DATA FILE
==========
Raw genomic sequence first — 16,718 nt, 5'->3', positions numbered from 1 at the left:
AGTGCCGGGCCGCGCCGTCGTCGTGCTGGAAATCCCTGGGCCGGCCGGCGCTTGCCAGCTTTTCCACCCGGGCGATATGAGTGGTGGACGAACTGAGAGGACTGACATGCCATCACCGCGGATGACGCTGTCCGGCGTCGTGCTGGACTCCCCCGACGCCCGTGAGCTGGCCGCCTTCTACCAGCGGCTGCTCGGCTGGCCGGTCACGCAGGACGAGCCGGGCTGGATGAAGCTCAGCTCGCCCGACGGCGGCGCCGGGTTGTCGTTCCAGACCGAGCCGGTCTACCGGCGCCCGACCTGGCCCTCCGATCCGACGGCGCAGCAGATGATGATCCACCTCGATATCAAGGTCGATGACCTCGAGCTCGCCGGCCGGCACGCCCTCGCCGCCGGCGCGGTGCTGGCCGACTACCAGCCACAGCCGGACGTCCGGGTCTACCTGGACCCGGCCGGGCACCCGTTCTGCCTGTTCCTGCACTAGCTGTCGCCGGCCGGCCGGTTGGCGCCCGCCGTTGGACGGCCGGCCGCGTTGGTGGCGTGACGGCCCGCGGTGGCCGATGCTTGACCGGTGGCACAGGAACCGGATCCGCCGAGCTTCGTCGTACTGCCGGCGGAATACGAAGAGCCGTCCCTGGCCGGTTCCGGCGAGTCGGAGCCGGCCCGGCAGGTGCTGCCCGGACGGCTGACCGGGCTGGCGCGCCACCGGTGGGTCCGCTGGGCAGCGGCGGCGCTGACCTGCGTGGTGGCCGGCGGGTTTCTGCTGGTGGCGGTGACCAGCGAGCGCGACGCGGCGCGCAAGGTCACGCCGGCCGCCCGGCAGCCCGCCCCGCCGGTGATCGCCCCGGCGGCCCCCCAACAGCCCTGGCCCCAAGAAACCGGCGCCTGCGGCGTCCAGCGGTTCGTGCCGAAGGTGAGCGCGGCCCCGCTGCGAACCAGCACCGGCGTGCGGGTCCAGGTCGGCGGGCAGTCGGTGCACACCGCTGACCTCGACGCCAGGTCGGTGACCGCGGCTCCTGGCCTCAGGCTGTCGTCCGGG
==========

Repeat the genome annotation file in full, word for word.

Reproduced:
Raw genomic sequence first — 16,718 nt, 5'->3', positions numbered from 1 at the left:
AGTGCCGGGCCGCGCCGTCGTCGTGCTGGAAATCCCTGGGCCGGCCGGCGCTTGCCAGCTTTTCCACCCGGGCGATATGAGTGGTGGACGAACTGAGAGGACTGACATGCCATCACCGCGGATGACGCTGTCCGGCGTCGTGCTGGACTCCCCCGACGCCCGTGAGCTGGCCGCCTTCTACCAGCGGCTGCTCGGCTGGCCGGTCACGCAGGACGAGCCGGGCTGGATGAAGCTCAGCTCGCCCGACGGCGGCGCCGGGTTGTCGTTCCAGACCGAGCCGGTCTACCGGCGCCCGACCTGGCCCTCCGATCCGACGGCGCAGCAGATGATGATCCACCTCGATATCAAGGTCGATGACCTCGAGCTCGCCGGCCGGCACGCCCTCGCCGCCGGCGCGGTGCTGGCCGACTACCAGCCACAGCCGGACGTCCGGGTCTACCTGGACCCGGCCGGGCACCCGTTCTGCCTGTTCCTGCACTAGCTGTCGCCGGCCGGCCGGTTGGCGCCCGCCGTTGGACGGCCGGCCGCGTTGGTGGCGTGACGGCCCGCGGTGGCCGATGCTTGACCGGTGGCACAGGAACCGGATCCGCCGAGCTTCGTCGTACTGCCGGCGGAATACGAAGAGCCGTCCCTGGCCGGTTCCGGCGAGTCGGAGCCGGCCCGGCAGGTGCTGCCCGGACGGCTGACCGGGCTGGCGCGCCACCGGTGGGTCCGCTGGGCAGCGGCGGCGCTGACCTGCGTGGTGGCCGGCGGGTTTCTGCTGGTGGCGGTGACCAGCGAGCGCGACGCGGCGCGCAAGGTCACGCCGGCCGCCCGGCAGCCCGCCCCGCCGGTGATCGCCCCGGCGGCCCCCCAACAGCCCTGGCCCCAAGAAACCGGCGCCTGCGGCGTCCAGCGGTTCGTGCCGAAGGTGAGCGCGGCCCCGCTGCGAACCAGCACCGGCGTGCGGGTCCAGGTCGGCGGGCAGTCGGTGCACACCGCTGACCTCGACGCCAGGTCGGTGACCGCGGCTCCTGGCCTCAGGCTGTCGTCCGGG